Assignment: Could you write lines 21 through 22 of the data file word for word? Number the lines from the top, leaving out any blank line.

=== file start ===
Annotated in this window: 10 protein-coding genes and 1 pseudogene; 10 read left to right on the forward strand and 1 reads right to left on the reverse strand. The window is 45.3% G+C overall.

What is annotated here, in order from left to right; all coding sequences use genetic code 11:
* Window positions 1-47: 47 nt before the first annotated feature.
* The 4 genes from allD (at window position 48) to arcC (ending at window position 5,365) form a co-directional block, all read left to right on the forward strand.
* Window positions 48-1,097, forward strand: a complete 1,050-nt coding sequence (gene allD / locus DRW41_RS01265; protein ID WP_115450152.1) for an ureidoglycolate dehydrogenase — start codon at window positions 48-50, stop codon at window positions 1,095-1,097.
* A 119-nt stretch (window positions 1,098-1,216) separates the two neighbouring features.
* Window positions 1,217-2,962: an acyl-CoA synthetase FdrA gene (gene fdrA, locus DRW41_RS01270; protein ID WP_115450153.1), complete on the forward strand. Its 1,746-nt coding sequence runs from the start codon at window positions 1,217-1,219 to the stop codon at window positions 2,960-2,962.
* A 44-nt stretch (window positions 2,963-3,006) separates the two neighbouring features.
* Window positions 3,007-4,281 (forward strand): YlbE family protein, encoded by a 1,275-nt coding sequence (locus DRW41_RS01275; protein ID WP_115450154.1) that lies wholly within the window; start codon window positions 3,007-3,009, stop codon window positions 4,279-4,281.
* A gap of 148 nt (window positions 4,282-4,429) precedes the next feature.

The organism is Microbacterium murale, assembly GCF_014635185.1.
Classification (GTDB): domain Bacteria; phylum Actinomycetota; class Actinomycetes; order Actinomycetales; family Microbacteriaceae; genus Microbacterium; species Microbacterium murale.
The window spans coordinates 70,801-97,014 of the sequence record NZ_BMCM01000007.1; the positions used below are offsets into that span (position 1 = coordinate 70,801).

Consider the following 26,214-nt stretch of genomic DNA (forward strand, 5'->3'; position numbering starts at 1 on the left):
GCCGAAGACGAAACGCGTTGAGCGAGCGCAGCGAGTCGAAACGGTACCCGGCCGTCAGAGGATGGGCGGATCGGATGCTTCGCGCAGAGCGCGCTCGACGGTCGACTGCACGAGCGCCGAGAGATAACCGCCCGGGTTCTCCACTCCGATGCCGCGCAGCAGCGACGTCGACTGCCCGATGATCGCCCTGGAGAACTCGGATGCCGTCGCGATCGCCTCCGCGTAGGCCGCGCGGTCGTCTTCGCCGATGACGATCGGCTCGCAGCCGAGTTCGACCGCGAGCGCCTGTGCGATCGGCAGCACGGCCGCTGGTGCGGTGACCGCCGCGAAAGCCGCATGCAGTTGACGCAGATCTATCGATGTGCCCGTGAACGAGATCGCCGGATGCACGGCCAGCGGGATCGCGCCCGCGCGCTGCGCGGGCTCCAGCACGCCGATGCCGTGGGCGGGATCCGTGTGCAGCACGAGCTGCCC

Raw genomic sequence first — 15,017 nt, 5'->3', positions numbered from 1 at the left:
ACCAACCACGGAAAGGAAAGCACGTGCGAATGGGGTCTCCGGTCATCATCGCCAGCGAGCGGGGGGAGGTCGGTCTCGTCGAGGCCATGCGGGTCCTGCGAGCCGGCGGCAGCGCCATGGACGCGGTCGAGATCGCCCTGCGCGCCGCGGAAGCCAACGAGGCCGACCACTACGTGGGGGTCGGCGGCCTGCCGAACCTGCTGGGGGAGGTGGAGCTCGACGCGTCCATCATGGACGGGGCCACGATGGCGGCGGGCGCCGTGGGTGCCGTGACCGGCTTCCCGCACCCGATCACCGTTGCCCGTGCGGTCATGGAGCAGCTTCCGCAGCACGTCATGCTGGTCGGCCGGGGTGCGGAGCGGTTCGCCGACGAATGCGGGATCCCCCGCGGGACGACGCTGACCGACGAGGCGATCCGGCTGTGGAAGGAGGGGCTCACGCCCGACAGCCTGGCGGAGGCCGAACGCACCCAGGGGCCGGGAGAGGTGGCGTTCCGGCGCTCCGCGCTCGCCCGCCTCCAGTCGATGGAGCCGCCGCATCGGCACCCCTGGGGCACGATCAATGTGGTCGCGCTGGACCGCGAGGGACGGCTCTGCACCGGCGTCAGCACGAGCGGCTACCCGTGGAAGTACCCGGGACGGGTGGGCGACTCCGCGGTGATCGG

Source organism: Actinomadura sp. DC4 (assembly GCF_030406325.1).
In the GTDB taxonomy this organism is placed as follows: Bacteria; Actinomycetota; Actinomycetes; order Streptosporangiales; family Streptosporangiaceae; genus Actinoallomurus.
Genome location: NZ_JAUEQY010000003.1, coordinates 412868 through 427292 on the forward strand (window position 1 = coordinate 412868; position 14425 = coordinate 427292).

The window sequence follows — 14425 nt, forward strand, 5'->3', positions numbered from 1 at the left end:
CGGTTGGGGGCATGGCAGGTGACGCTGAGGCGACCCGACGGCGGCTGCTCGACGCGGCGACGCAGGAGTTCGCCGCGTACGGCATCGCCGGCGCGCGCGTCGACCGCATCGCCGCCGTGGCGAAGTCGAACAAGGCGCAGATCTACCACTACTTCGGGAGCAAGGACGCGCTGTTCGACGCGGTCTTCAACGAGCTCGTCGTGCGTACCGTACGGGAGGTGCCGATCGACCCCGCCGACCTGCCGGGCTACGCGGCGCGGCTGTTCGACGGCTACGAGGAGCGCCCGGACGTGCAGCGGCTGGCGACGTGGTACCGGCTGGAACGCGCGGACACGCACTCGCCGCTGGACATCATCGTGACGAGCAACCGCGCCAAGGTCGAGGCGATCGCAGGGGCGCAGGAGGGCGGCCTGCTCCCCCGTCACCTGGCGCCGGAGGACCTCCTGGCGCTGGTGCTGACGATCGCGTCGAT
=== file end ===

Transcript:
The window sequence follows — 14425 nt, forward strand, 5'->3', positions numbered from 1 at the left end:
CGGTTGGGGGCATGGCAGGTGACGCTGAGGCGACCCGACGGCGGCTGCTCGACGCGGCGACGCAGGAGTTCGCCGCGTACGGCATCGCCGGCGCGCGCGTCGACCGCATCGCCGCCGTGGCGAAGTCGAACAAGGCGCAGATCTACCACTACTTCGGGAGCAAGGACGCGCTGTTCGACGCGGTCTTCAACGAGCTCGTCGTGCGTACCGTACGGGAGGTGCCGATCGACCCCGCCGACCTGCCGGGCTACGCGGCGCGGCTGTTCGACGGCTACGAGGAGCGCCCGGACGTGCAGCGGCTGGCGACGTGGTACCGGCTGGAACGCGCGGACACGCACTCGCCGCTGGACATCATCGTGACGAGCAACCGCGCCAAGGTCGAGGCGATCGCAGGGGCGCAGGAGGGCGGCCTGCTCCCCCGTCACCTGGCGCCGGAGGACCTCCTGGCGCTGGTGCTGACGATCGCGTCGAT